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  • Annie-Mei Forster

Any.Talk Podcast Episode 4

Want to know what it's like to manage a remote team? Are you managing a remote team yourself? Listen to our latest episode on what challenges management and staff face while they work from home and how those challenges are overcome.

What are the advantages of working remotely?

The Anywise management team has seen that employees enjoy the flexibility. However, work has had a huge impact on employees who have competing priorities with young children being home-schooled. Anywise wanted staff to know that they could attend to other priorities without worrying about deadlines. What Anywise started to see was a split-shift system starting to take place. Where staff who were able to do work during the day would work, and then those who had other commitments during the day would come in during the evening and pick up where other people had left off.


Another advantage of working remotely is that it's time-saving. Pre-COVID, many people were flying interstate and overseas for business trips. Not only is this bad for the environment but the amount of time involved getting to and from places can be saved by video conference calling. We've found more efficient ways of working.


What are the disadvantages of working remotely?

One major disadvantage is being able to switch off from work. General Manager Steven Kouloumendas has felt that work has been one big block with some family intertwined. When your home life and work life become one, it can be hard to differentiate between the two.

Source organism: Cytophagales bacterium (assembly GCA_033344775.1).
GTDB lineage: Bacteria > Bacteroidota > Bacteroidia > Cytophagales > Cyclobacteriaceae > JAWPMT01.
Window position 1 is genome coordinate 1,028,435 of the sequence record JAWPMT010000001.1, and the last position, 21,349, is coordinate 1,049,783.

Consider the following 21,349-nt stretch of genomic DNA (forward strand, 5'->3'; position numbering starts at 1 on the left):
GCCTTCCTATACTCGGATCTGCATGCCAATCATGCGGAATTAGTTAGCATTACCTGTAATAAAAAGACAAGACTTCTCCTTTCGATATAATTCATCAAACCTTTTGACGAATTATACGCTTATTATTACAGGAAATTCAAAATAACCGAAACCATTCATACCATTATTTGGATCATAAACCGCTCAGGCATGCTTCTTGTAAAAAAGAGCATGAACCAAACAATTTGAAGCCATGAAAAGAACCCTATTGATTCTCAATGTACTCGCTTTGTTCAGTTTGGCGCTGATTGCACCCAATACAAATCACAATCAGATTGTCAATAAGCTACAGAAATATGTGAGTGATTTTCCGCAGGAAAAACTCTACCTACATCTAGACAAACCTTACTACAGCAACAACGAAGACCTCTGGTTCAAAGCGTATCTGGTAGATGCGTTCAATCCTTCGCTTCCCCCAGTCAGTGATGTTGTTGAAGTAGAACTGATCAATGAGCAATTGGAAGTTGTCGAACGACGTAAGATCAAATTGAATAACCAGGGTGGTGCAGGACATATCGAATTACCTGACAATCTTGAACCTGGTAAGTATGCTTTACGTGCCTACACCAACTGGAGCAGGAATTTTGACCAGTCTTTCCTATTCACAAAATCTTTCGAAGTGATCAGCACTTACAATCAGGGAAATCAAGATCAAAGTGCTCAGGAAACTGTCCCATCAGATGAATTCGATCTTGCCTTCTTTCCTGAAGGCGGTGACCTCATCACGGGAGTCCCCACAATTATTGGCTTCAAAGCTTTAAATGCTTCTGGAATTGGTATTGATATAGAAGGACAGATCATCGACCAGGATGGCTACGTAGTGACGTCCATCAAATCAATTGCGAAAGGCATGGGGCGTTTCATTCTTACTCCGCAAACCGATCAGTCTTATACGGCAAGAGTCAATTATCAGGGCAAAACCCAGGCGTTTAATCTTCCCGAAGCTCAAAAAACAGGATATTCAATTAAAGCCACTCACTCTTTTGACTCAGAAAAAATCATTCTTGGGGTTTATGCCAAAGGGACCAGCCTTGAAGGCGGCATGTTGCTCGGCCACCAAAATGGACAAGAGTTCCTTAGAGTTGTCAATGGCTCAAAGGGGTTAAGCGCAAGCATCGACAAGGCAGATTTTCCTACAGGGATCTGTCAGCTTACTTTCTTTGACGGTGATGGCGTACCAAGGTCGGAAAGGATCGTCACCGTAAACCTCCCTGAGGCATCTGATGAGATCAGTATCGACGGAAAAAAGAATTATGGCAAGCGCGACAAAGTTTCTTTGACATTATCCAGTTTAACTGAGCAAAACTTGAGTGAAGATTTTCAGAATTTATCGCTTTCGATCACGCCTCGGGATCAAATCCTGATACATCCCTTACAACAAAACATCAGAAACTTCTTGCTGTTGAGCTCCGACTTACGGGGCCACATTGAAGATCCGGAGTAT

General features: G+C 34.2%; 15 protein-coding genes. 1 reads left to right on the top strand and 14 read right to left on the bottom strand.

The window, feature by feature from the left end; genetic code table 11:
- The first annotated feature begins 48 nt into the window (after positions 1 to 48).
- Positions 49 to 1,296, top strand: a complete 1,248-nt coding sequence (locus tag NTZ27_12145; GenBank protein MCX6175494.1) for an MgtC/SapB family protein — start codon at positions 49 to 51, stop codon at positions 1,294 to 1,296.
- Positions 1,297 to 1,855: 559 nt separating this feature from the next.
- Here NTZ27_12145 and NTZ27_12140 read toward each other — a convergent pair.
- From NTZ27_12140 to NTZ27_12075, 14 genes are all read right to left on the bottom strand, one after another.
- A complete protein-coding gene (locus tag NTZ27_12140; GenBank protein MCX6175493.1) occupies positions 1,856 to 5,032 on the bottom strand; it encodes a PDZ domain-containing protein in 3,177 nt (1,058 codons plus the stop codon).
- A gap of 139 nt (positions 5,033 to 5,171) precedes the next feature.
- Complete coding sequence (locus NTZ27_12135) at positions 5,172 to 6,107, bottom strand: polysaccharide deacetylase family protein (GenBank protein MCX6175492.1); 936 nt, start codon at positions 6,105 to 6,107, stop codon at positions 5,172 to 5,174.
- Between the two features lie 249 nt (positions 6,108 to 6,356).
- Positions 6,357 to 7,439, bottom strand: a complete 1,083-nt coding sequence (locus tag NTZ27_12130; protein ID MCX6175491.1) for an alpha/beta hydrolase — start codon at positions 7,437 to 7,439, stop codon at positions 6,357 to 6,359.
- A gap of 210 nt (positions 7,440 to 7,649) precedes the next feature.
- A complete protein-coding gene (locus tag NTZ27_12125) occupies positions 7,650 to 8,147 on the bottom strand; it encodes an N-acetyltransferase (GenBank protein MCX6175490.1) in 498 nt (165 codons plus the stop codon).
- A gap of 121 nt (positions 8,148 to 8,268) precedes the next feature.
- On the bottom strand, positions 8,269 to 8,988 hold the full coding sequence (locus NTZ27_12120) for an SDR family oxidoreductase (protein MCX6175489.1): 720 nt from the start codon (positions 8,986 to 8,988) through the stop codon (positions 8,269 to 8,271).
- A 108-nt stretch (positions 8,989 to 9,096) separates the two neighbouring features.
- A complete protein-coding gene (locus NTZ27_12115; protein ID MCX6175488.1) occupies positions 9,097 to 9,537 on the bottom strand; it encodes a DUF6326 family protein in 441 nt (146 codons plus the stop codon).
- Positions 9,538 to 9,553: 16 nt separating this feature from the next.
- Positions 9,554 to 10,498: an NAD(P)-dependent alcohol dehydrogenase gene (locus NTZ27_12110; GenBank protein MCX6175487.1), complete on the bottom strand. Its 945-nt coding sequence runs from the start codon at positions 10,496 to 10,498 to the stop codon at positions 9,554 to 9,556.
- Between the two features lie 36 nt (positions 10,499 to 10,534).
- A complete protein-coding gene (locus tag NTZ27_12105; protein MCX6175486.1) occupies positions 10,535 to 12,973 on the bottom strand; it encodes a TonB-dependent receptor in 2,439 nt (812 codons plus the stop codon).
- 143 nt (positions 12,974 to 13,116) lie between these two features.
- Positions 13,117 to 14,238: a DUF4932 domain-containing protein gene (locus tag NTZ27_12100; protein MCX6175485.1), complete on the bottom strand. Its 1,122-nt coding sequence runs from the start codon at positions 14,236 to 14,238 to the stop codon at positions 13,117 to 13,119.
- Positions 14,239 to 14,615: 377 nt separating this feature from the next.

Another disadvantage is the social isolation. While Anywise has maintained weekly catch-up calls with the team since the pandemic began, it doesn't fully replace the social interaction that is found in the workplace.


What's the best technology for remote working?

There is no one piece of software that is the best for remote working and Anywise uses a range of tools to help improve productivity and collaboration. Anywise was able to pivot with ease to remote working because we already had all these tools implemented and we have staff that live in other cities or overseas. That's not to say that transitioning to working from home was completely seamless, but compared to larger organisations we were able to do it more easily.


Listen to the full episode below:



If you'd like to share your story about how your business pivoted to working remotely, please get in touch. Also make sure you follow us on LinkedIn, Facebook, Twitter and Instagram.


Full Transcript

Annie-Mei: Working from home has become the norm for many people this year. For some of us, we may not even return until 2021, especially as a possible vaccine remains elusive. So when it comes to managing a company where all of its employees are working from home – how does a management team do that and what are the challenges?

I spoke to Anywise Managing Director Adam Evans and General Manager Steven Kouloumendas about what it’s been like handling this situation.

I’m Annie-Mei Forster and this is Any.Talk.

Annie-Mei: I want to talk about working from home during the pandemic and the future of working from home. So, I’ll start with you Adam. Have you seen any impact on productivity within the Anywise team during the lockdown and has it fluctuated during times where restrictions have eased and then gone back to harsher restrictions?

Adam: Thanks for the question, Annie-Mei. Yes, it absolutely had an impact on our productivity (and some quite surprising impacts, on reflection). As Victoria went into its first lockdown some three months ago now, we made a commitment that we would treat all of our staff as if they were indeed sheltering from a pandemic, at home with their family. And therefore, they would be able to do some work whenever they could.

So we made a real conscious and deliberate effort to reduce the number of internal reporting mechanisms, reduce the number of formal meetings, and really just provide an opportunity for (particularly those with families) to be with their families and perform that role. And the work could keep up.